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Virtually Engineering Power Plants

Date:
July 21, 2009
Source:
Fraunhofer-Gesellschaft
Summary:
Photovoltaic and wind energy plants, hydroelectric power stations and biogas plants supply energy without polluting the environment. However, they are complex to design and maintain. Virtual reality (VR) makes planning and operation easier.

Virtually engineering power plants.
Credit: Image courtesy of Fraunhofer-Gesellschaft

Photovoltaic and wind energy plants, hydroelectric power stations and biogas plants supply energy without polluting the environment. However, they are complex to design and maintain. Virtual reality (VR) makes planning and operation easier.

The design engineer’s head is spinning. She has been analyzing data on her computer for hours, with no end in sight. Designing a hydroelectric power station, she would like to know what the pressures, temperatures and fluid flows will be in the facility. She may simulate them with simulation software. However, this only delivers vast columns of numbers or a one-dimensional representation which she will have to analyze bit by bit – a laborious task.

This will get easier in the future. Researchers from the Fraunhofer Institute for Factory Operation and Automation IFF in Magdeburg have developed a method that visualizes the processes inside energy conversion plants, e.g. such as photovoltaic, wind, biogas and hydroelectric power stations. To do so, they have coupled 3-D plant engineering and  simulation results with a virtual reality (VR) program developed at the IFF. “A special software tool has enabled us to visualize all the motion sequences  for the first time ever – at  just the push of a button,” explains Dr. Matthias Gohla, Manager of the Process and Plant Engineering Business Unit.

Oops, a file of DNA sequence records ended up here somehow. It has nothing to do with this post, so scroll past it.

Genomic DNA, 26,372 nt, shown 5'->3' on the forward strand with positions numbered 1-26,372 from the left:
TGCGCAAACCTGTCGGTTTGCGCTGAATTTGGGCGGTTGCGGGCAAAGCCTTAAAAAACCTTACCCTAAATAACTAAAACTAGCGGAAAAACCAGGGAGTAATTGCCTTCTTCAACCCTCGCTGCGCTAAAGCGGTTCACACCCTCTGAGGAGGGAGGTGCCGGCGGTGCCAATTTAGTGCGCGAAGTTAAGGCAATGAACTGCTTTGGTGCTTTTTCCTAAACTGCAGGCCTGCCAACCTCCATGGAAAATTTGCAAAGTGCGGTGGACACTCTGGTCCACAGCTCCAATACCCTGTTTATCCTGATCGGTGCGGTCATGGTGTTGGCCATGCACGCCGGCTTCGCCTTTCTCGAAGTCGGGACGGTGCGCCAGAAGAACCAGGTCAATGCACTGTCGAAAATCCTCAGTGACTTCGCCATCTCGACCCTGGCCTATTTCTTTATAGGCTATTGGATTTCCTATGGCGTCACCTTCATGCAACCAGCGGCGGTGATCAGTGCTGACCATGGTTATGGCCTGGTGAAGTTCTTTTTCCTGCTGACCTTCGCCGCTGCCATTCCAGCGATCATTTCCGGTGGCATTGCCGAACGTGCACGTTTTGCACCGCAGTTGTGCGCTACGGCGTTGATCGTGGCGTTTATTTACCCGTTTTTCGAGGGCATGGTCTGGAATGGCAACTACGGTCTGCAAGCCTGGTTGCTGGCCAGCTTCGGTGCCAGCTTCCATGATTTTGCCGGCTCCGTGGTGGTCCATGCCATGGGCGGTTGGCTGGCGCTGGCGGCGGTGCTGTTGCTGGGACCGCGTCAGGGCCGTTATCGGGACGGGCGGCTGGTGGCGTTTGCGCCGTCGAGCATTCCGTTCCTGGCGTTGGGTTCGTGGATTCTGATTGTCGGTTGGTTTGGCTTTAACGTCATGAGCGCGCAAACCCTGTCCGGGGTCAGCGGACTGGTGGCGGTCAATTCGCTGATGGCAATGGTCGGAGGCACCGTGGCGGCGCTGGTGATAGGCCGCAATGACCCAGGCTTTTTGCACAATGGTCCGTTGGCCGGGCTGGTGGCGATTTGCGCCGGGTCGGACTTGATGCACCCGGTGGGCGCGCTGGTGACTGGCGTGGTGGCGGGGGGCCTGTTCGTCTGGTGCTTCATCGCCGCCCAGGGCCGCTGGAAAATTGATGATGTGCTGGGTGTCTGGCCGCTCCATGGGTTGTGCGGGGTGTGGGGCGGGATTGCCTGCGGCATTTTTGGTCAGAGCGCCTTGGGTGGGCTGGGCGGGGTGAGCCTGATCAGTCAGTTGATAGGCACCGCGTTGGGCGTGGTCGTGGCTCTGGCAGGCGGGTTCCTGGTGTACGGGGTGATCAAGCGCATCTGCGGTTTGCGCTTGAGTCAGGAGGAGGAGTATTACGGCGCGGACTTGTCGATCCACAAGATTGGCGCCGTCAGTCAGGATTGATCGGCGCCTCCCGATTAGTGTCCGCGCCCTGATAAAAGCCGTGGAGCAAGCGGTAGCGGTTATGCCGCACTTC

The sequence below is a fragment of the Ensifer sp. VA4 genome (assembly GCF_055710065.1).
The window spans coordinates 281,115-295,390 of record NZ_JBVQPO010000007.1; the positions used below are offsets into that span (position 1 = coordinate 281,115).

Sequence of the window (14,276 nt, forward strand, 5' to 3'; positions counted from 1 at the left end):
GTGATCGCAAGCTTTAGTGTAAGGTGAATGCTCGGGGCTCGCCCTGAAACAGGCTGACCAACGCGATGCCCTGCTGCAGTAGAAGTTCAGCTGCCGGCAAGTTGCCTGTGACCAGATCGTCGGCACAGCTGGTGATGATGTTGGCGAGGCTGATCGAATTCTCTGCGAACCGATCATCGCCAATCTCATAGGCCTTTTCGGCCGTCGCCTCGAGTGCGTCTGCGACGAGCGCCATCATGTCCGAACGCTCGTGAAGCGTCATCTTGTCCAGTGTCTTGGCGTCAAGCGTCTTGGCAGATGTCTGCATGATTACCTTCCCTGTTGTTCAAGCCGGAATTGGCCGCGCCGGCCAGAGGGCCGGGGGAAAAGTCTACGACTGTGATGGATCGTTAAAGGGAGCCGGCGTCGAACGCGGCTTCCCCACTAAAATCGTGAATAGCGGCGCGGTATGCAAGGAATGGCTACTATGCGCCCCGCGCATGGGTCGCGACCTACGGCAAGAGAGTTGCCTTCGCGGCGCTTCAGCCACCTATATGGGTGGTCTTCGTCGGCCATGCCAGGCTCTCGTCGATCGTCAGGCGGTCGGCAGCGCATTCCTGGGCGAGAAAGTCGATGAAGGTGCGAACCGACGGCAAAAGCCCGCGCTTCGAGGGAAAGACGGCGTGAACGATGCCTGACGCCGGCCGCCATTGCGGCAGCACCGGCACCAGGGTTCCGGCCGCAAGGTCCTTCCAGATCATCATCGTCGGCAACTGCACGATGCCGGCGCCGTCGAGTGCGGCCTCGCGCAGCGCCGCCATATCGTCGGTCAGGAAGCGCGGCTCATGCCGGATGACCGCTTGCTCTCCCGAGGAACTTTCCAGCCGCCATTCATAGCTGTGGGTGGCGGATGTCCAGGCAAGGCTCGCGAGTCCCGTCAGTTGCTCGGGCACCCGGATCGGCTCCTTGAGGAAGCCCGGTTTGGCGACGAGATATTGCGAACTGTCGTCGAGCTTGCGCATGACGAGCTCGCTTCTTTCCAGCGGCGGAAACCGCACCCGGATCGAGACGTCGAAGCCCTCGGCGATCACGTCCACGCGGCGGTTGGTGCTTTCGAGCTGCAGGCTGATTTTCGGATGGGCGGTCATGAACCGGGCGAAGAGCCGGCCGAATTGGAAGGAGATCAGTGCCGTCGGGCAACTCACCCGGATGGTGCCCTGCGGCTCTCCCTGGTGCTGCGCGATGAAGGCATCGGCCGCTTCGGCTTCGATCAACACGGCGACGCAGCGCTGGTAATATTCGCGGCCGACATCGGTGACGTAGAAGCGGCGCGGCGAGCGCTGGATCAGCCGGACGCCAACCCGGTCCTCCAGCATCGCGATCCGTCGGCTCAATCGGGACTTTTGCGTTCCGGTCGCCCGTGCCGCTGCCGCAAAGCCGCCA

Arrows that move through the VR model show engineers the direction in which and speed at which fluids and gases flow through a plant. Colored markings indicate potential weak points such as areas where critical temperatures, deposits or erosions could occur. Is there a potential for collisions when the plant components are moving? The virtual insights facilitate engineering and should therefore ensure that plants become more efficient and have lower emissions.

“Our VR model also helps plant operators in day-to-day operation,” says project manager Dr. Martin Endig. For instance, extensive documentation may be implemented in the system. Instead of hunting through thick instruction manuals for desired information, a technician merely needs to click on the appropriate representation to obtain data on a certain plant component. Moreover, personnel can be trained to handle a plant before it is operational. Even critical situations can be simulated without endangering employees. Currently, the developers are working on another tool that notifies operators when a component is due for maintenance.


Story Source:

The above story is based on materials provided by Fraunhofer-Gesellschaft. Note: Materials may be edited for content and length.


Cite This Page:

Fraunhofer-Gesellschaft. "Virtually Engineering Power Plants." ScienceDaily. ScienceDaily, 21 July 2009. <www.sciencedaily.com/releases/2009/07/090713085451.htm>.
Fraunhofer-Gesellschaft. (2009, July 21). Virtually Engineering Power Plants. ScienceDaily. Retrieved October 23, 2014 from www.sciencedaily.com/releases/2009/07/090713085451.htm
Fraunhofer-Gesellschaft. "Virtually Engineering Power Plants." ScienceDaily. www.sciencedaily.com/releases/2009/07/090713085451.htm (accessed October 23, 2014).

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